Also an example: Mazda rates the new turbo CX-5 (mom's car) at 250hp on premium and drops to, I believe, 220hp on regular due to less boost to prevent pre-detonation
 

Cort

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Modern vehicle’s computers will adjust the air/fuel ratio, spark, timing, etc. to the exact specs for that engine. If it’s a stock engine and the manufacturer says to use 87, then use 87. If you put 93 octane in it you might see a boost for a tank as the vehicle adjusts for the new fuel but you won’t see better economy or power. This is a carryover from the old days for the most part and even then you only saw gains in higher compression engines.

Turbo vehicles will usually get a little better performance out of higher octane but this is also negligible as once again, the computers adjust to factory spec.

Scientific studies have shown time and time again that modern cars that require 87 octane fuel DO NOT get better fuel economy and DO NOT have higher performance.

Now “top tier” rated gas is a proven value and it’s tested to include additives at all octane levels that are labeled top tier. The sellers of top tier are:

76, Aloha Petroleum, Amoco, ARCO, Beacon, BP, Breakaway, Break Time, Cenex, Chevron, CITGO, Conoco, Costco, CountryMark, Diamond Shamrock, Entec, Esso, Express Mart, Exxon, Fast Fuel, HFN, Hele, Holiday, Kwik Star, Irving, Kirkland Signature, Kwik Star, Kwik Trip, Marathon, Metro Petro, MFA, Mobil, Ohana Fuels, Phillips 66, PUMA, QT, Quik Trip, Road Ranger, Shamrock, Shell, Sinclair, Sunoco, SuperAmerica, SuperFuels, Texaco, Valero, Value America, Wow, and Win Win.
 

MidOH

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Many of the manuals I've seen are spec'ing at least 87. No mention of what we should put in.

There's a ton of engines out there right now that will notice the difference in fuel immediately, and adjust accordingly.
 

Cort

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Many of the manuals I've seen are spec'ing at least 87. No mention of what we should put in.

There's a ton of engines out there right now that will notice the difference in fuel immediately, and adjust accordingly.
You are correct. Premium requires more energy to combust so a car adjusts itself to perform in its baseline parameters. You will not get better fuel economy or a notable boost in power.

As for the pinging, cars since around 1996 come equipped with a knock sensor to adjust the engine if it detects pinging. If you are currently getting pinging from 87 octane fuel which your car is rated for then you either have a malfunction with your engine or you are driving under extreme conditions. If your engine pings on occasion there is no reason for concern.

Mid grade fuel serves no purpose other than to line oil execs pockets. It was literally designed due to the phycology of sales. If you the consumer are offered two choices most people will take the cheapest. If you the consumer are offered three choices you are far more likely to select the mid priced choice.

If you choose to buy premium when it’s not required due to a high compression engine you are wasting your money and denying scientific proof and understanding of how engines work.

But hey, we live in America and you can buy premium if you want. Oil exec’s Porsche payments don’t make themselves.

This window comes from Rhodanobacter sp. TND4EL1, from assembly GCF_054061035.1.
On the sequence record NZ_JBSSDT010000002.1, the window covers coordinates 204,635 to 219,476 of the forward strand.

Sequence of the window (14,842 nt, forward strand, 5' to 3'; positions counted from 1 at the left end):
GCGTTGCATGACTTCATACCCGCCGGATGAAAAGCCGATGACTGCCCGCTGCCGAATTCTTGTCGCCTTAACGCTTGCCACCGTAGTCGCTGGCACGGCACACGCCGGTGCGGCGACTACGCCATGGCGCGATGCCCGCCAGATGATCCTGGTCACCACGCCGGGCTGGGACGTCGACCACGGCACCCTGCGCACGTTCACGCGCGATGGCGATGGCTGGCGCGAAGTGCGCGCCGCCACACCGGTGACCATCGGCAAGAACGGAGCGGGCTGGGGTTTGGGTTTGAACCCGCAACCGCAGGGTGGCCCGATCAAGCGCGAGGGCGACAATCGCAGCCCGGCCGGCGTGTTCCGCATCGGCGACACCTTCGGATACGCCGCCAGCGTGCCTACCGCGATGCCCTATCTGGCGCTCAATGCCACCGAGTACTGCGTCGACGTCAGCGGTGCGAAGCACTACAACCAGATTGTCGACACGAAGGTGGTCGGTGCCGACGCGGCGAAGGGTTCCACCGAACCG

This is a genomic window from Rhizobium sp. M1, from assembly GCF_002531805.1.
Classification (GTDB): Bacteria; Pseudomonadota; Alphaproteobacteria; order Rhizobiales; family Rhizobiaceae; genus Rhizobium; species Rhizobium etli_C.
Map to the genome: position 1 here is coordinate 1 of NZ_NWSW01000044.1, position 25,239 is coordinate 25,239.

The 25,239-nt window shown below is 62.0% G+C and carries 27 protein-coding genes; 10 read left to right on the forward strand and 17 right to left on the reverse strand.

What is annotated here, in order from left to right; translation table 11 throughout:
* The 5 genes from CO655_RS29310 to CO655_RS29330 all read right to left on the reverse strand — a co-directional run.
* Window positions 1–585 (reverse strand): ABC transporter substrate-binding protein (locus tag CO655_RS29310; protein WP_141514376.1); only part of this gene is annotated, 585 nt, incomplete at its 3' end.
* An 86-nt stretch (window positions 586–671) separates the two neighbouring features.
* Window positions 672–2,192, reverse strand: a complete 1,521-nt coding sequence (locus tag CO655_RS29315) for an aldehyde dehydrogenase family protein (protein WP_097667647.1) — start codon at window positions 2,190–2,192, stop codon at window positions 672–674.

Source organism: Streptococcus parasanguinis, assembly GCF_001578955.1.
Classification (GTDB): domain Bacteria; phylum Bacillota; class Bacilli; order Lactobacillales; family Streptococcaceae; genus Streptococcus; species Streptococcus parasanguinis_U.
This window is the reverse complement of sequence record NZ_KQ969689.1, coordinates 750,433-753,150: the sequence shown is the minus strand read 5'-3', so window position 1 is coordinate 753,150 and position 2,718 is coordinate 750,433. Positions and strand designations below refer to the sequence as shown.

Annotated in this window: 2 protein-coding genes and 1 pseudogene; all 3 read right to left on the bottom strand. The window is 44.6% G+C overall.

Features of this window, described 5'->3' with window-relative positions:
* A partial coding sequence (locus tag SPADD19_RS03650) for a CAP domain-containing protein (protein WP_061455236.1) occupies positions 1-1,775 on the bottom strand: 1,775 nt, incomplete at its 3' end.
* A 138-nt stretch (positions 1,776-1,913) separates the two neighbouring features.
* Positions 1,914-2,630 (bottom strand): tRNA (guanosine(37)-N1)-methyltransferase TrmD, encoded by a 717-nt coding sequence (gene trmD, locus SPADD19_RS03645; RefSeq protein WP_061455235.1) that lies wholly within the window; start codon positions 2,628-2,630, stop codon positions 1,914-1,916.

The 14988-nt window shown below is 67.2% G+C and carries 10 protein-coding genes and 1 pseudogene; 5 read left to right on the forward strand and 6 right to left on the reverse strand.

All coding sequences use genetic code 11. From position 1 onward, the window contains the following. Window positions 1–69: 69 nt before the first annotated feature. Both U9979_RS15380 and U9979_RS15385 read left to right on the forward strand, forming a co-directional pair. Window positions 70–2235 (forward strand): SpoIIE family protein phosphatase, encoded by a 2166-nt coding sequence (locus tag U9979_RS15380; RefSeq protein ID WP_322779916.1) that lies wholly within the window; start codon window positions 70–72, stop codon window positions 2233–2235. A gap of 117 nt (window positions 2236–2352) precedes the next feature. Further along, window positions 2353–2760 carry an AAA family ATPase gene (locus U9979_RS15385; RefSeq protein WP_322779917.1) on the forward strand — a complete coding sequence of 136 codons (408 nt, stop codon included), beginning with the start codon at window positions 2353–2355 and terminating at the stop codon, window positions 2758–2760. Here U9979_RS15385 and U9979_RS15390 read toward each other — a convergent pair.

MidOH

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I got 35hp on the dyno. Albeit, dyno's are for drive-ability and engine tuning, not hp measuring. (aside from more = better)

Over 400hp from a 6.2l Ford. It really depends on the engines state of tune and sensitivity to the sound of combustion. Obviously a bigger truck engine is going to be tuned conservatively when it senses 87, so it doesn't eat the pistons. Chassis cab trucks get knocked down even further due to most likely harder use.
 
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UltimaSanctus

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You are correct. Premium requires more energy to combust so a car adjusts itself to perform in its baseline parameters. You will not get better fuel economy or a notable boost in power.

As for the pinging, cars since around 1996 come equipped with a knock sensor to adjust the engine if it detects pinging. If you are currently getting pinging from 87 octane fuel which your car is rated for then you either have a malfunction with your engine or you are driving under extreme conditions. If your engine pings on occasion there is no reason for concern.

Mid grade fuel serves no purpose other than to line oil execs pockets. It was literally designed due to the phycology of sales. If you the consumer are offered two choices most people will take the cheapest. If you the consumer are offered three choices you are far more likely to select the mid priced choice.

If you choose to buy premium when it’s not required due to a high compression engine you are wasting your money and denying scientific proof and understanding of how engines work.

But hey, we live in America and you can buy premium if you want. Oil exec’s Porsche payments don’t make themselves.
I apologise if I started an argument or anything. I was just speaking from my personal experience with my turbo Chevy Sonic and official figures from Mazda about the turbo CX-5. These could just be two outliers


It's mentioned in the second sentence that on regular the CX-5 makes 227hp and 250hp on premium. Probably, like you said, using and octane sensor to adjust boost, fuel, timing, etc. I'm not sure what method they use

Again sorry if I caused an argument